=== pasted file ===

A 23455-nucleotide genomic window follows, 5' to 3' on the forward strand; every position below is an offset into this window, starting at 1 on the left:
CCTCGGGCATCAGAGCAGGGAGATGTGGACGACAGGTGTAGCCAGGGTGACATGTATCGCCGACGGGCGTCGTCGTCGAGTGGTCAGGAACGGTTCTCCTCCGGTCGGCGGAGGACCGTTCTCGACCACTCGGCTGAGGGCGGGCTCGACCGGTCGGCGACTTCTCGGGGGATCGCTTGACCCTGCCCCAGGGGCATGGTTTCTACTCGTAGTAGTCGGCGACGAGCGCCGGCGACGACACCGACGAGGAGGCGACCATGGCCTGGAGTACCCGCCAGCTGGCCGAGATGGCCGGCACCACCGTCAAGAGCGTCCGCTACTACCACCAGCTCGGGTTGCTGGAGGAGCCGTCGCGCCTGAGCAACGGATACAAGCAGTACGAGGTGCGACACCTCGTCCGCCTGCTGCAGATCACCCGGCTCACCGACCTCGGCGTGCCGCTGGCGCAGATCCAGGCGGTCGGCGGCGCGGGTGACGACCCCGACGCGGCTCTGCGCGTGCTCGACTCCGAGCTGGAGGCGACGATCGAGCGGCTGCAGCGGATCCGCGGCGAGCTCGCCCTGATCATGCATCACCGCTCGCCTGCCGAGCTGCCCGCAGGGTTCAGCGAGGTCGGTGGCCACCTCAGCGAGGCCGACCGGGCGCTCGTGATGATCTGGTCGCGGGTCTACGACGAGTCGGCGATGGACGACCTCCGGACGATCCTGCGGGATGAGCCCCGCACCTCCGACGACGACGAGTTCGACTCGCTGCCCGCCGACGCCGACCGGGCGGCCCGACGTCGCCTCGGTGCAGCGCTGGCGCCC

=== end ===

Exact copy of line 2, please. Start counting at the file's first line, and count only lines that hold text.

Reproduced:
CCTCGGGCATCAGAGCAGGGAGATGTGGACGACAGGTGTAGCCAGGGTGACATGTATCGCCGACGGGCGTCGTCGTCGAGTGGTCAGGAACGGTTCTCCTCCGGTCGGCGGAGGACCGTTCTCGACCACTCGGCTGAGGGCGGGCTCGACCGGTCGGCGACTTCTCGGGGGATCGCTTGACCCTGCCCCAGGGGCATGGTTTCTACTCGTAGTAGTCGGCGACGAGCGCCGGCGACGACACCGACGAGGAGGCGACCATGGCCTGGAGTACCCGCCAGCTGGCCGAGATGGCCGGCACCACCGTCAAGAGCGTCCGCTACTACCACCAGCTCGGGTTGCTGGAGGAGCCGTCGCGCCTGAGCAACGGATACAAGCAGTACGAGGTGCGACACCTCGTCCGCCTGCTGCAGATCACCCGGCTCACCGACCTCGGCGTGCCGCTGGCGCAGATCCAGGCGGTCGGCGGCGCGGGTGACGACCCCGACGCGGCTCTGCGCGTGCTCGACTCCGAGCTGGAGGCGACGATCGAGCGGCTGCAGCGGATCCGCGGCGAGCTCGCCCTGATCATGCATCACCGCTCGCCTGCCGAGCTGCCCGCAGGGTTCAGCGAGGTCGGTGGCCACCTCAGCGAGGCCGACCGGGCGCTCGTGATGATCTGGTCGCGGGTCTACGACGAGTCGGCGATGGACGACCTCCGGACGATCCTGCGGGATGAGCCCCGCACCTCCGACGACGACGAGTTCGACTCGCTGCCCGCCGACGCCGACCGGGCGGCCCGACGTCGCCTCGGTGCAGCGCTGGCGCCC